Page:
Its that time of the year, readers. When I dissect piece by piece this tourist trap in Chelsea we call the Chelsea Market. Did I get your attention now? “Tourist Trap”, a term used often when you read reviews about ultra touristy establishments. “Migrane” is something you get when you read what others have to say about something you know and love. “Himalayan Meditation Retreats” is what you Google three months after you open a restaurant in NYC.
But I suppose every touristy restaurant on the planet can be and will be called a Tourist Trap by visitors from all over, who fail to capitalize on the establishment’s full potential. After all, I just called such market in Madrid, and I have a very hard time believing otherwise. But there are two very important ingredients missing in Chelsea Market in order to quality as a Tourist Trap. Mediocre food, and lack of local interest. Make it knowledgeable local interest like the Chowhounds who know NYC food scene better than anyone
Food courts are popping all over the US like presidential tweets. NYC alone has around 20 of them. And due to that vastness you keep seeing some of the same generic names in many of them. Like food trucks that keep multiplying, selling the same items all over the city. They are there more for convenience rather than destinations. What makes CM different is that its not loaded with the usual suspects, but vendors who call CM their only home. Why? Well, mainly due to the fame and foot traffic that comes with it. I just dont recall CM being as culinary rich when mostly locals used to go there.
But Chelsea Market is soooo crowded, you say. Well yeah! But its really the cramped former Nabisco factory space that is the main culprit. Its a pita smack in the face as soon as you walk in, and some cant wait to come out from the other side (10th ave). But if you do, at least check out the pictures on the right near the 10th ave exit where you’ll see the old factory and a picture of the last west side cowboy with his flag down. Before the High Line rails got elevated, these cowboys rode before the trains on “Death Ave” waving their flags as a signal for the coming trains.
But if you opt to stay for a while and you like to eat, deliciousness awaits… and seats! When you start branching out of the main hall you will discover that CM is not as crowded as it seems and you can sit down. Here’s a list of items I would target. Its a nice mix of items for pescatarians, vegetarians, carnivores, and even pediatricians. I would pick about 3-5 items of the list (to share with your special someone(s)), allow 90 minutes, and perhaps walk it off on the High Line after or during.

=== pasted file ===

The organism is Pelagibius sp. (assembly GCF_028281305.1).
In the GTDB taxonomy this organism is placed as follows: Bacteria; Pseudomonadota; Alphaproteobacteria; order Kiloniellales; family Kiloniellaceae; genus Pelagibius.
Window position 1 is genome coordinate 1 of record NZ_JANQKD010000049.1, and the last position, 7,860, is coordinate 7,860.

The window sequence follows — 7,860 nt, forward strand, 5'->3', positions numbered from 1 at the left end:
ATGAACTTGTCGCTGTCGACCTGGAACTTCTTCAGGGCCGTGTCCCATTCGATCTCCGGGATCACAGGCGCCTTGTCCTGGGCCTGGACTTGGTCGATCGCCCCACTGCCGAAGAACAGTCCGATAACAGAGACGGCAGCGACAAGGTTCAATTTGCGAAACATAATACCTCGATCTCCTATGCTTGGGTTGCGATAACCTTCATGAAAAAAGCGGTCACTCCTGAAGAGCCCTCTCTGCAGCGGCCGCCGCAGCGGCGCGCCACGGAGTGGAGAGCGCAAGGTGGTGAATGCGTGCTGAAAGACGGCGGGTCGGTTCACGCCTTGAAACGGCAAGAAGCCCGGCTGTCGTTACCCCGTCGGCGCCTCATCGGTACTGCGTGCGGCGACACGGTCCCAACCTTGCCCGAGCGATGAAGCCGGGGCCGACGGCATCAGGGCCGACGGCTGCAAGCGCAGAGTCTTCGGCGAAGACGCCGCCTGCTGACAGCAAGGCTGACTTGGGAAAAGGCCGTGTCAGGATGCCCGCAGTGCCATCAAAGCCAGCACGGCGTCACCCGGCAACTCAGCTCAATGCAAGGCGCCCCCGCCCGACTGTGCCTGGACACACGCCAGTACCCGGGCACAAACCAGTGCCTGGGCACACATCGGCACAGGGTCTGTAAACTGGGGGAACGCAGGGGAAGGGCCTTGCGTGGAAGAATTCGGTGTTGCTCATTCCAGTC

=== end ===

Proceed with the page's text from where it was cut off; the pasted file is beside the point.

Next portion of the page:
Hummus at Dizengoff – You are not there just for the Hummus, but the entire package. The hummus with the rotating toppings (right now they got a good looking Sabich – egg, eggplant, Amba combination on the board), the pita, the Salatim, and homemade Z’hug. This is a a nice light option to share.
Cauliflower at Miznon – Its a simple roasted cauliflower, but delightfully salty and quite delicious. You can bring that to Dezengoff and start eating it there while you wait for you Hummus. Though there’s something about eating inside Miznon. Like stepping into a Tel Aviv fast food joint. If you skip Dizengoff, share a pita sandwich here. I’m partial to the veggie combos
Cumin Lamb at Very Fresh Noodles – If I have to pick one item in the entire market, this is probably it. It doesnt get as spicy as Xi’an Famous but what it lacks in heat, it gains in flavor. This is the only place where I struggled with seats in the past, but they now added counter seating facing the “Biang Bianging!”, and there are usually seats. The Taiwanese Beef Noodle Soup is another hit
Grilled Cheese Sandwich at Saxelby Cheesemongers – A good excuse to go downstairs and escape the selfie sticks of the main hall. While you wait for your sandwich, sample some hot sauces at the shop next door. I’m partial to the Bronx sauce.
Double Cheeseburger at Creamline – If you are coming from another country, and have this thing called “American Burger” on your list, this is as good as it gets in NYC for this price range. To me it beats Shake Shack, from the bun, beef, and the optional egg which you should add. I also like the choc milk here, and Turkey burger
Hot Dog at Dickson’s Farmstand – A very solid hot dog. Or for something perhaps a bit more tangy and tingly… Paprika or Kaese Currywurst from Berlin Currywurst. If you never had a proper hot dog, go for the former. If you did, do the latter (yes, add some spicy sauce, at least on the side)
Adobada Taco at Los Tacos #1 – The Shawarma of the south. Well it did come originally from Arab immigrants in Mexico. This is a quick delicious snack you eat standing up. Or/And get a Fish Tacos at Los Mariscos to at least earn that secret bathroom visit. Yes, a bathroom with no lines. When standing on that line to Los Tacos, look left for the Los Mariscos entrance.
Lobster Roll at Cull & Pistol – This is one of my overall NYC faves. Owned by the Lobster Place so everything comes from next door, the city’s top fishmongers. Ignore confusing old reviews by Infatuation. The lobster roll at $29, is one of the most expensive in town, though you will not find a lobster below $25 at any full service. And yes, they are this tiny everywhere, and most not quite as good.
Sushi at Lobster Place – Its my go to place for Chirashi bowl. I also buy Salmon burgers here to grill later.
Halvah from See & Mill – Especially for those who never had Halvah. Try it with their ice cream as well
Cherry pie at Sarabeth’s bakery. A classic!
Gelato at L’Arte del Gelato – Or for something a little more interesting, explore the High Line and area head to Gelato Giusto on 9th. Owner Lorenzo from Milan is like a sorbet wizard but knows his Gelato as well